Video Segments about Corrective Exercise
Corrective exercise tips gleaned from our video series
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“When people raise their arms up in the air, we need to see a smooth upward rotation of the shoulder blade and a controlled downward rotation of that shoulder blade. As they raise the arm up, we want see a nice, smooth upward rotation, and when they bring the arm back down, it’s smooth on the way down.
“However, what we often see in the presence of some type of shoulder dysfunction is a nice, easy upward rotation of the shoulder blade, but when they go to bring the arm down, we see that shoulder blade literally fall. There’s absolutely no control into the downward rotation, so that really is poor control or poor eccentric control of upward rotation.
“As someone is lifting the arm up over the head, we have a concentric upward rotation. When lowering the arm back down, we have an eccentric action of the muscles for upward rotation, so we have this concentric and eccentric type of motion.
“When the person goes to lift the arm up overhead and then simply—boom—it falls right back down, that’s because of some poor eccentric control in the scapular stabilizers or in the scapular controlled-mobilizers. We want to fix that compensation or dysfunction, and I’ve found the best way to do that is through closed-chain exercises for the upper extremity.” ~ Sue Falsone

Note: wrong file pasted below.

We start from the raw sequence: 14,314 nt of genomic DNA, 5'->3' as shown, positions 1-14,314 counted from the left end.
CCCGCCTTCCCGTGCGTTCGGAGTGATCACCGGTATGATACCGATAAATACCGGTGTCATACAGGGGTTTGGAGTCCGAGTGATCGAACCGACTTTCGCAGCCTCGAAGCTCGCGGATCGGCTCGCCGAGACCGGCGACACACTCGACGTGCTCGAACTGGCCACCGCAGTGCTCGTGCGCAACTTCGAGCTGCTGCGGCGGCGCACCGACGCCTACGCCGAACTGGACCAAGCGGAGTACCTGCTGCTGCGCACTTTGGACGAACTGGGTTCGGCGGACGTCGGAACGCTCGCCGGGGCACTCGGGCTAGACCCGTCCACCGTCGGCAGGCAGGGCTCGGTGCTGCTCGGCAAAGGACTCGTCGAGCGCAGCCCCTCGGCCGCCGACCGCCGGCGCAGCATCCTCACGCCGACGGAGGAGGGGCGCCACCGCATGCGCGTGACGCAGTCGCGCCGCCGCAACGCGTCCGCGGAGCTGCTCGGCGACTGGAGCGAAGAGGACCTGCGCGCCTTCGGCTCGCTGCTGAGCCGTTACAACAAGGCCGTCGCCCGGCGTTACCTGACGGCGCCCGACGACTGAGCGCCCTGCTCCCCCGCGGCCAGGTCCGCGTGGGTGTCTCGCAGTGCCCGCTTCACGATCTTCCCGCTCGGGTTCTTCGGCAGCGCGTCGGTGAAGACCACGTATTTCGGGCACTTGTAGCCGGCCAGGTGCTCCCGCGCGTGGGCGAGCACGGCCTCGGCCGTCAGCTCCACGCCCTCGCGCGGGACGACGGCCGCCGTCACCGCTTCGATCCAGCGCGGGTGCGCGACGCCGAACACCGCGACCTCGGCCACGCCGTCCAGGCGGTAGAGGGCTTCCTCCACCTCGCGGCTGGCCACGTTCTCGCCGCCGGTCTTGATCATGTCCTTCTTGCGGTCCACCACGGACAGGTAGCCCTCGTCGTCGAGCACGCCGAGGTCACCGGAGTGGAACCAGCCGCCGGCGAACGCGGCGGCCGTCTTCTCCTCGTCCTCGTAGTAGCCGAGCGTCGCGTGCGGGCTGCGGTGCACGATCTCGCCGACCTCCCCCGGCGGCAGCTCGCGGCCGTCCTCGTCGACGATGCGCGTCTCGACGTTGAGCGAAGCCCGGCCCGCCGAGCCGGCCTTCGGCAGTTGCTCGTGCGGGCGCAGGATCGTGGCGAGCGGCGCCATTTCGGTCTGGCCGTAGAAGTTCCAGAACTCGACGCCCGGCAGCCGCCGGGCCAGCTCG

“This is going to be our typical corrective strategy. It’s going to be a little soft tissue work. It’s going to be some of our repatterning drills, passive stretches and things of that nature. We restore the symmetry in that pattern. We go to static stability with some half-kneeling and then we’re going to go to that single-leg deadlifting in order to dial it in and keep it.